In her speech on algorithms, Joy Buolamwini elucidates how seemingly impartial facial recognition systems (and indeed algorithms of all sorts) can ultimate carry biases against certain people.
Buolamwini first discovered the concept of algorithmic bias while working as a grad student at MIT. She was developing a prototype for a smart mirror that could look at users' faces and put masks over them, like a tactile, reflective version of Snapchat filters. In testing her work, though, she found that the algorithm had difficulty recognizing her face unless she wore a white mask. Buolamwini, a person of color, realized that the issue came down to her appearance, since the algorithm was completely flawless when it came to other faces.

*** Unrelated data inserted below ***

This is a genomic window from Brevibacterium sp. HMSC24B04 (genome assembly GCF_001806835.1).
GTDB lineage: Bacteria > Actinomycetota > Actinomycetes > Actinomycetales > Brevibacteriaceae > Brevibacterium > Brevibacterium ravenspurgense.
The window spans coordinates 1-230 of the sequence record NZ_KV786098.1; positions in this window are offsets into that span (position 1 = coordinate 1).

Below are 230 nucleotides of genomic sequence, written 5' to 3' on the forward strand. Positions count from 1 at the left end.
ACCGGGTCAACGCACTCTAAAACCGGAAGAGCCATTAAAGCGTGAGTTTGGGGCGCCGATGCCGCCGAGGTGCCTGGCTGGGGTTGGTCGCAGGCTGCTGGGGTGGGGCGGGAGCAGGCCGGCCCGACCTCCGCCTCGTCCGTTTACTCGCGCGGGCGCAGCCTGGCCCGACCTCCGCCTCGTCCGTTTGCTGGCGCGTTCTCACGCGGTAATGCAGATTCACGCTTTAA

To solve the problem, Buolamwini is advocating for programmers to use a more diverse set of stock faces when training machine learning algorithms, as diverse training sets will lead to diverse recognition and thus less bias.